Rats subsisting on a diet partially deficient in the heat-stable fractions of the vitamin B complex are known to experience a rise in blood pressure. The present study shows that after prolonged administration of this dietary, abnormal structural changes occur in the kidneys. The surface of this organ becomes finely granular. The afferent arterioles show degenerative changes, consisting of irregular subendothelial hyaline deposits which encroach on the lumen. The interlobular arteries undergo the same change, plus degeneration of the media; the lumen of these vessels is likewise compromised. Resultant, small, streak-like areas of ischemic atrophy occur in both cortex and medulla, with necrosis of the epithelial lining of the uriniferous tubules. The glomeruli are reduced in size, the number of their component loops decreased, their pattern simplified, and the capillary basement membrane thickened. In addition to these changes, kidneys from animals on a more profoundly deficient diet display numerous areas of hemorrhagic infiltration in the cortical and subcapsular regions.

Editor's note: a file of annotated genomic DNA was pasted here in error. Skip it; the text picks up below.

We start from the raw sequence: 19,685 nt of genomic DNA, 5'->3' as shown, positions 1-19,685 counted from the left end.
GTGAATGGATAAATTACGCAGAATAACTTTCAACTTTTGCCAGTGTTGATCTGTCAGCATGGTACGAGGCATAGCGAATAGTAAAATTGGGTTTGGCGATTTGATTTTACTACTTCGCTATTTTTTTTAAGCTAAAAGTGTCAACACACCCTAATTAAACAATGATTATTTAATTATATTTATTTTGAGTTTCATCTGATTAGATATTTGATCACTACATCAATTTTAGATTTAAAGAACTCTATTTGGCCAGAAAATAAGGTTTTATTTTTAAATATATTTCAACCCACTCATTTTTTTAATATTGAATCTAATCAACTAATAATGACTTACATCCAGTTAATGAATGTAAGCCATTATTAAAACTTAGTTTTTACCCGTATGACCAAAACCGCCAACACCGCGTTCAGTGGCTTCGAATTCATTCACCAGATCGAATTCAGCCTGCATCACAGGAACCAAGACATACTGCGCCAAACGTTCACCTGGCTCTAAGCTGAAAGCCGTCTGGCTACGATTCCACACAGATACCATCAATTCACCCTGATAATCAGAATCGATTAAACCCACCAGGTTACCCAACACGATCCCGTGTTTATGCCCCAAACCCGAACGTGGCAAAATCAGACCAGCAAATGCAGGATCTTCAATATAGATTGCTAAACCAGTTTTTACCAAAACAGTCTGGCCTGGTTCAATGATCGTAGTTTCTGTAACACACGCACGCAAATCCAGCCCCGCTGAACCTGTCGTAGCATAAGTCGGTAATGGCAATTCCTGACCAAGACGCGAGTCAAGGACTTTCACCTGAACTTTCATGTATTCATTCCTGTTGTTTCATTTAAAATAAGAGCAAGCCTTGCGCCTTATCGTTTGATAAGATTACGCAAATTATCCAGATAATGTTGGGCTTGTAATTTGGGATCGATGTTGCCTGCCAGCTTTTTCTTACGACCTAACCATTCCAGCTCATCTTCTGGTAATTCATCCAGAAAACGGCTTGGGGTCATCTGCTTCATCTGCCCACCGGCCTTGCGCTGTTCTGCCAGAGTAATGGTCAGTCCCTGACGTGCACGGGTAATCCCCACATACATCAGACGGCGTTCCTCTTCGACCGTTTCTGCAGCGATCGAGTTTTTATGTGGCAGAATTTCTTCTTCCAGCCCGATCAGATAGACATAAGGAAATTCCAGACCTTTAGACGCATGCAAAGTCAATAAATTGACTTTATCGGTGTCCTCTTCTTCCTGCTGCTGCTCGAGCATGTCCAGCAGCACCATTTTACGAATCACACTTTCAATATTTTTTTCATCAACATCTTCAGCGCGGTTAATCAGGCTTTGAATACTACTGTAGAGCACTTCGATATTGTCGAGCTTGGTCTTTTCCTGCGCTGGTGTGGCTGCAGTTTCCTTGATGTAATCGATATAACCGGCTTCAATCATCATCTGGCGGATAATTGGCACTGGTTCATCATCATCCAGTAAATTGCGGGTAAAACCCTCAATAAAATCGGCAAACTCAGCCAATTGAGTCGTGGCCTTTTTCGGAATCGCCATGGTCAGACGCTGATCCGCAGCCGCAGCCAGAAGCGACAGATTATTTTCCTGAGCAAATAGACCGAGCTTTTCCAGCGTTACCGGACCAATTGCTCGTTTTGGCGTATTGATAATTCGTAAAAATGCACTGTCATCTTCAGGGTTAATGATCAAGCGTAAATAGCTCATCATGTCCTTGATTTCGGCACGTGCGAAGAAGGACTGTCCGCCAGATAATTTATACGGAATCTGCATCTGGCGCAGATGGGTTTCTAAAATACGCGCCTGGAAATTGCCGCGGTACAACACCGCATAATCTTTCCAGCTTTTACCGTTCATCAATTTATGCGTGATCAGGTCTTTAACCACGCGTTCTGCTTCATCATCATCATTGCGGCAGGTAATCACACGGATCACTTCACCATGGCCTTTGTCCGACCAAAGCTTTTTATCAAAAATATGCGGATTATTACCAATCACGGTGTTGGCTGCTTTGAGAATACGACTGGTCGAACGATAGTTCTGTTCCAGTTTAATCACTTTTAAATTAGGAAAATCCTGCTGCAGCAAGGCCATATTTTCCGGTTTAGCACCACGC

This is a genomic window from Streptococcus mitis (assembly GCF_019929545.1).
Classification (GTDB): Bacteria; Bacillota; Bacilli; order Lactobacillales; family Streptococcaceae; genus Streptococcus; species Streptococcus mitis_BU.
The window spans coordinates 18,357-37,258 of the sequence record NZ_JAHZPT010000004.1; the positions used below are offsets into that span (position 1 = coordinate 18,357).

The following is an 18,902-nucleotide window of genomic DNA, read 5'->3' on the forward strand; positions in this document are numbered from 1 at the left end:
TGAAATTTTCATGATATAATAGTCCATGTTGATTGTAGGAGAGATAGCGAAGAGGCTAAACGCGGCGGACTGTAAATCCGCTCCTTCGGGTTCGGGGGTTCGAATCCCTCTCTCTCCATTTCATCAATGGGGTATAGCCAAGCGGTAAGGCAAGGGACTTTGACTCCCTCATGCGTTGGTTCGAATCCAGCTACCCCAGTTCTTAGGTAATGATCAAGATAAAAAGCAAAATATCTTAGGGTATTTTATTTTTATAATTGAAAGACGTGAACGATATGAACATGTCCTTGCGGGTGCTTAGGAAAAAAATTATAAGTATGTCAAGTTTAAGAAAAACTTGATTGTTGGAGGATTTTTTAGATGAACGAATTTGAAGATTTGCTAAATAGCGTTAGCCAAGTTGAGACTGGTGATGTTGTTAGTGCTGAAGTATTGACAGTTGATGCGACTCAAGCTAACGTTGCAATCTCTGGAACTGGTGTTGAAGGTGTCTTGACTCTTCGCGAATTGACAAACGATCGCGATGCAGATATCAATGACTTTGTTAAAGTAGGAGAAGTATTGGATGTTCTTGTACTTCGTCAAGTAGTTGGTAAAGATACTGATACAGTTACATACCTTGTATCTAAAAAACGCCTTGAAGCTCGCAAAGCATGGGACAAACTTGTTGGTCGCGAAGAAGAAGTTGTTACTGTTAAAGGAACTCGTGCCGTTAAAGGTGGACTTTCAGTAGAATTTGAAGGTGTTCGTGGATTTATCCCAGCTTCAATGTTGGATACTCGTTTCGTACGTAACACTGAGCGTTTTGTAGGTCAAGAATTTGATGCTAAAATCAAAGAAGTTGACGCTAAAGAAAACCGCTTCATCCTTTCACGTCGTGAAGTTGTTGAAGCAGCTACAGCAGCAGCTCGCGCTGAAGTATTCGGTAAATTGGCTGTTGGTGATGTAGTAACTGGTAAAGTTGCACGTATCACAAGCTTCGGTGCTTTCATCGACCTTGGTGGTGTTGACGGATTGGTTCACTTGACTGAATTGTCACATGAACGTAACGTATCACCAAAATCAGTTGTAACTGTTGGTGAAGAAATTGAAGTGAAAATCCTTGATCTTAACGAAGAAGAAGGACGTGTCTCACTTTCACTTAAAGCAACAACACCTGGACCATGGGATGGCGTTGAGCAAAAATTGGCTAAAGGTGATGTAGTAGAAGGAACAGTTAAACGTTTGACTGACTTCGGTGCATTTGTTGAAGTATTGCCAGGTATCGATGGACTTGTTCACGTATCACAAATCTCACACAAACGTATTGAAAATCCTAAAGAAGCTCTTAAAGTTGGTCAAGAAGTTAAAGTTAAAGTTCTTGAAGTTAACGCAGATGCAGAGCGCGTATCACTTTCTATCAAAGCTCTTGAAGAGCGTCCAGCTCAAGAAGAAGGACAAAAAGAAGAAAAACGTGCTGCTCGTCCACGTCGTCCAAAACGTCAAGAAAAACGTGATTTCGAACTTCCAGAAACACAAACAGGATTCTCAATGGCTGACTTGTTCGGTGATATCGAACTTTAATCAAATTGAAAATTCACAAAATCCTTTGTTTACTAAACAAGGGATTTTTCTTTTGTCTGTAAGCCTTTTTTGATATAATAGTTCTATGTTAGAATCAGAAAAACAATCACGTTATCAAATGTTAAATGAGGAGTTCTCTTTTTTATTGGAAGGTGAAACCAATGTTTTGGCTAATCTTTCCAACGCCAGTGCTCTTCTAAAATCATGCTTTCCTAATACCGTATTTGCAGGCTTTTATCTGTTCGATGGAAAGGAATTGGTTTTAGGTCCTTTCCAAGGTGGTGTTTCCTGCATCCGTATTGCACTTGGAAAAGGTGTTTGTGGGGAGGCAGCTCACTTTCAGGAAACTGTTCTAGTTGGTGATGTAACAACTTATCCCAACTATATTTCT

The possible identity of these lesions with those seen in essential hypertension in man is discussed.